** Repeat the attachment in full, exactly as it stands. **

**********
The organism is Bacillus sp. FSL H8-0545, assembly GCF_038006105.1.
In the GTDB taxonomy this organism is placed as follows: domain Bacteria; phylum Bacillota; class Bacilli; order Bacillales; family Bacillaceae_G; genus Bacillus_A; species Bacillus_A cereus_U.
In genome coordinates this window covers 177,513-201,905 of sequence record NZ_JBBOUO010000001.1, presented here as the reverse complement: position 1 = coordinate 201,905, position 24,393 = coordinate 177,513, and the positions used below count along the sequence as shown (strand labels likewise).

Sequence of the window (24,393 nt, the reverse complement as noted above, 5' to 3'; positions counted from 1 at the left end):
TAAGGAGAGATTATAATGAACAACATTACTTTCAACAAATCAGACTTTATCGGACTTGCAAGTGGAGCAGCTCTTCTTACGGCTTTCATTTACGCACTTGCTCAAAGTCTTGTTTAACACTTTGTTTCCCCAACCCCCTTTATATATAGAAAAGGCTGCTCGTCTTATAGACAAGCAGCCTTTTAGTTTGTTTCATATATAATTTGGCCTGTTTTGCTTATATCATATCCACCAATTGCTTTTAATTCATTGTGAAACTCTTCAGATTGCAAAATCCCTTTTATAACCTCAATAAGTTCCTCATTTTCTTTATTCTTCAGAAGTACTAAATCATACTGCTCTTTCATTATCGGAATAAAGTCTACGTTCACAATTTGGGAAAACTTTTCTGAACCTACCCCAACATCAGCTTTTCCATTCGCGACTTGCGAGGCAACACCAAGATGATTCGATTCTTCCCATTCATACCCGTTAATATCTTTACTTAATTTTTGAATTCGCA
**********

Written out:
The organism is Bacillus sp. FSL H8-0545, assembly GCF_038006105.1.
In the GTDB taxonomy this organism is placed as follows: domain Bacteria; phylum Bacillota; class Bacilli; order Bacillales; family Bacillaceae_G; genus Bacillus_A; species Bacillus_A cereus_U.
In genome coordinates this window covers 177,513-201,905 of sequence record NZ_JBBOUO010000001.1, presented here as the reverse complement: position 1 = coordinate 201,905, position 24,393 = coordinate 177,513, and the positions used below count along the sequence as shown (strand labels likewise).

Sequence of the window (24,393 nt, the reverse complement as noted above, 5' to 3'; positions counted from 1 at the left end):
TAAGGAGAGATTATAATGAACAACATTACTTTCAACAAATCAGACTTTATCGGACTTGCAAGTGGAGCAGCTCTTCTTACGGCTTTCATTTACGCACTTGCTCAAAGTCTTGTTTAACACTTTGTTTCCCCAACCCCCTTTATATATAGAAAAGGCTGCTCGTCTTATAGACAAGCAGCCTTTTAGTTTGTTTCATATATAATTTGGCCTGTTTTGCTTATATCATATCCACCAATTGCTTTTAATTCATTGTGAAACTCTTCAGATTGCAAAATCCCTTTTATAACCTCAATAAGTTCCTCATTTTCTTTATTCTTCAGAAGTACTAAATCATACTGCTCTTTCATTATCGGAATAAAGTCTACGTTCACAATTTGGGAAAACTTTTCTGAACCTACCCCAACATCAGCTTTTCCATTCGCGACTTGCGAGGCAACACCAAGATGATTCGATTCTTCCCATTCATACCCGTTAATATCTTTACTTAATTTTTGAATTCGCA